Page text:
Not pictured: patriotic sugar cookie decorating (a.k.a. "I bet I can put more frosting on a cookie than you can!") and the educational games.  I've found it difficult to live up to the first party's trivia/scavenger hunt competition during the subsequent two parties.  That year, I numbered and laminated cards with different sorts of questions on American history.  I then hid the cards around the house and yard, and the guests were tasked with finding all the cards quickly (1 prize) and answering the most questions correctly (another prize).  I also reworded the Declaration of Independence, separated it onto several laminated cards, and had the kids search for and then put the words in the correct order.  I'm still pretty impressed with myself.

This year, I hung an un-labeled U.S. map on the wall, with States and Capitals stickers that could be re-positioned.  Teams of 3 people had 1 minute, then 30 seconds, then 10 seconds to get as many stickers as possible into the right spots.  It wasn't a very popular game.  But, when nobody was playing, I was able to get all the capitals into the right spots, without the names of the states on the map, and only needed a tiny bit of help from my dad (I always think Wisconsin is Minnesota.  Not that it matters, much.  Other than that day, I don't think I've ever needed to know which one is which.)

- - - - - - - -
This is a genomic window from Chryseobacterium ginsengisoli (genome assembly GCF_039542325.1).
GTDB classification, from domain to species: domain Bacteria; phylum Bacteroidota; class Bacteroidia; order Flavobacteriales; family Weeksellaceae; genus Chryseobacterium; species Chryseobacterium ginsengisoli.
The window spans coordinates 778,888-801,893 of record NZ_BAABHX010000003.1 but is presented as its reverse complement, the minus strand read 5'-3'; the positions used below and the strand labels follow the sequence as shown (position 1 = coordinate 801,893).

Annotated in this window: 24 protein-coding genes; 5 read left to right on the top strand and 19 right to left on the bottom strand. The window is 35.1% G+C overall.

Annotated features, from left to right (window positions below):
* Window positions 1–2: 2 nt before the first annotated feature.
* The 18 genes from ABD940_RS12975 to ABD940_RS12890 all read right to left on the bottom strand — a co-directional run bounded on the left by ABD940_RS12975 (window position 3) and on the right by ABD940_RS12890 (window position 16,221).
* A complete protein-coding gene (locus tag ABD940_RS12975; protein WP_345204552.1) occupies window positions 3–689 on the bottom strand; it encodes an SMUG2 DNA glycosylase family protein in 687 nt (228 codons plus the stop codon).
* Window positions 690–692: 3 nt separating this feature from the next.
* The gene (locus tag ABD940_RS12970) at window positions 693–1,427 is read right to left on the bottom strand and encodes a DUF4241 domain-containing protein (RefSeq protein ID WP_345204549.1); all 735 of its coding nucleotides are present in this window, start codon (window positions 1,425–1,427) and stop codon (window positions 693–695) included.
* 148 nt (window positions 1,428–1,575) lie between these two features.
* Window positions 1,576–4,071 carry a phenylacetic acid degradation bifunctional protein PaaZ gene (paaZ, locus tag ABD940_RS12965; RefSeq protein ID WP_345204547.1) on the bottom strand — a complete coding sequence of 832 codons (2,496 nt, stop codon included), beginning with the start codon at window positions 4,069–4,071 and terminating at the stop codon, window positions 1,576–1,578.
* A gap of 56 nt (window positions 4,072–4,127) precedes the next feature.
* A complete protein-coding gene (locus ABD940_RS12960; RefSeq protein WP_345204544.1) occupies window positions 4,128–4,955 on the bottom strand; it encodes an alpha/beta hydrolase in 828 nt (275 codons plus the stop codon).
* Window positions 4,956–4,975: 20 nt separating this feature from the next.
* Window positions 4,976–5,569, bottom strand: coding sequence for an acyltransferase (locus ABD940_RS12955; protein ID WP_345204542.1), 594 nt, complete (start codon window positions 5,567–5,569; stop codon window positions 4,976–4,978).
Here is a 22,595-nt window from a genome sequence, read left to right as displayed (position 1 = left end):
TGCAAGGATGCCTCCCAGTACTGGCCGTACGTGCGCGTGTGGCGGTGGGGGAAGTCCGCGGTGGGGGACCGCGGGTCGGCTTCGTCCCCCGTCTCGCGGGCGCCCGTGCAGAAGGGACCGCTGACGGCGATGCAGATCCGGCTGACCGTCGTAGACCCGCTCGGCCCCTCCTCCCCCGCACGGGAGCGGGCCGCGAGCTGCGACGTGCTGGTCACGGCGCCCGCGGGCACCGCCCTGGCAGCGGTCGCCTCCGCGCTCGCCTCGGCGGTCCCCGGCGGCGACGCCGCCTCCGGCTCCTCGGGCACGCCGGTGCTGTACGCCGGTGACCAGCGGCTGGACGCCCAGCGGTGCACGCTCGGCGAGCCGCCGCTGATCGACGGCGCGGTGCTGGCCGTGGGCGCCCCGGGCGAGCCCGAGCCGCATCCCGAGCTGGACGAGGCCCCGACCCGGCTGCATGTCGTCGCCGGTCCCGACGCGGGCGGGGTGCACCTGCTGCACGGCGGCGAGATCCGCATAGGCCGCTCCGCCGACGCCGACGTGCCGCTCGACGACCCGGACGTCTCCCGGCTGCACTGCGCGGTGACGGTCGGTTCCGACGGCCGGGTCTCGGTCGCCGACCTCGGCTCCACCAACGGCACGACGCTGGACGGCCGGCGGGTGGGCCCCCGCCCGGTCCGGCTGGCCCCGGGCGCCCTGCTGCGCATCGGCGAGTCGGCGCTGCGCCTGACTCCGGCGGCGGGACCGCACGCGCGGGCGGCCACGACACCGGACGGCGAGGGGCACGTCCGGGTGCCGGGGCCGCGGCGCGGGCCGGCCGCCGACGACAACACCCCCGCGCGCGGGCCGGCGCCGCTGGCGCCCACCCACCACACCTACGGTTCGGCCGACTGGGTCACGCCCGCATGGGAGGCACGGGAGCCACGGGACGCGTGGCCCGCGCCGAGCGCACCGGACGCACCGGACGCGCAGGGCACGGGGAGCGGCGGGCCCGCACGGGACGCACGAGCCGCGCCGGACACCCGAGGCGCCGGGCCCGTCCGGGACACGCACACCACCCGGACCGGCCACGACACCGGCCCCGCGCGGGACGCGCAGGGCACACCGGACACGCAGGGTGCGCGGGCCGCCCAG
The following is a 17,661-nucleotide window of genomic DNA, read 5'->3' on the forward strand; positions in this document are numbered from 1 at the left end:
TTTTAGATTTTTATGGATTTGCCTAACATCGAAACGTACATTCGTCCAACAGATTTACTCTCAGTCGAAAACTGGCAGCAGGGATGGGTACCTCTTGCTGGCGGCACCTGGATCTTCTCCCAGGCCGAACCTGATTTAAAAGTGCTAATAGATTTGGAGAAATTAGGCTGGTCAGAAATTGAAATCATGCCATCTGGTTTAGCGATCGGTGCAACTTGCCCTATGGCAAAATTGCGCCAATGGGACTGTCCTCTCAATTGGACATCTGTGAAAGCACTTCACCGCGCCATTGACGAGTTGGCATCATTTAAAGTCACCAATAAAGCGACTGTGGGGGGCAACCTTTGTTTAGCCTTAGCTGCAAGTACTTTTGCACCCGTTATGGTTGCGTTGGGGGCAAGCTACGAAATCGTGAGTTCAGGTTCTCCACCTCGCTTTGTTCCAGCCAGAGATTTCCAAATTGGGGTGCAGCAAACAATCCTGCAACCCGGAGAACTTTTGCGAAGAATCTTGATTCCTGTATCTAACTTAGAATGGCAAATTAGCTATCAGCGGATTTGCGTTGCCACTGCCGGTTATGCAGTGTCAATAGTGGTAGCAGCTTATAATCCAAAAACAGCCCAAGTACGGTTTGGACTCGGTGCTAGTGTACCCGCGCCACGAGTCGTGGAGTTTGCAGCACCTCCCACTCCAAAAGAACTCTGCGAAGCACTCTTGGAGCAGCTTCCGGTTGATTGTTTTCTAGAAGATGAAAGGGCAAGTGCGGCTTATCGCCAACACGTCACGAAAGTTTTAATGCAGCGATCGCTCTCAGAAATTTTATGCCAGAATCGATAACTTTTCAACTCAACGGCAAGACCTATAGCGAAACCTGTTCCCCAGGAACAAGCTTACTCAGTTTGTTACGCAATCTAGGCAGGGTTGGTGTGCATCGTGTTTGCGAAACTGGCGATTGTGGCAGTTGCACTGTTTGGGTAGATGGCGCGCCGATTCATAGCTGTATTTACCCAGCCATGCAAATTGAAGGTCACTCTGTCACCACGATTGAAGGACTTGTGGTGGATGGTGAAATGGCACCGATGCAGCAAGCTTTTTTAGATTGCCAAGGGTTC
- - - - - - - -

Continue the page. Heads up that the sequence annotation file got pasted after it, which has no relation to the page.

Choosing a special dress for Baby has been fun the past 2 years, also.

It's the only night of the year that we allow 6 y.o. to stay up way past his 7:30 bedtime.  Last year, he started crying as soon as the fireworks show ended, and couldn't stop crying or get any words out.  This year, he handled himself a little bit better, but still seemed totally dazed by about 8:45.

Turns out, I do a bad job of taking pictures of the actual fireworks.  4 years of bombs bursting in air, and I could only find the one half-decent pic up there ^.  You'll have to trust me that it's a good show.  Even Baby enjoyed it!  She doesn't like loud noises ("Sorry, Husband.  I just couldn't vacuum today.  Baby didn't want me to.  She was scared of the 'wowed'.") so we were worried that she'd cry like her brother after 9 p.m., but she didn't shed a single tear.
Just in case there was any doubt re: my photography skills.
Unsolicited advice of the day?  1. It's okay to stop trying to do things you're obviously bad at (*cough* fireworks photos *cough*) after a while.  You're good at other things.  2.  Make sacrifices for those you love, like Husband does for me at least every July all the time.  3.  Be a tradition-setter.  When my kids have grown up, I want them to reminisce about the traditions they loved, and I want there to be no shortage of happy memories, holiday and otherwise.  Those "remember the time..." conversations are much more valuable than pictures of sparkly lights.

What is your favorite holiday tradition?  

Be honest- at least a little part of you is wondering about my marathon training, right?  You kinda wish this post had been about running, don't you?


  1. It sounds like a very fun party. There is not much better than a private location with a great view of fireworks.
    For the record: I would have loved your map on the wall game. Maybe I'll make one for us (me.)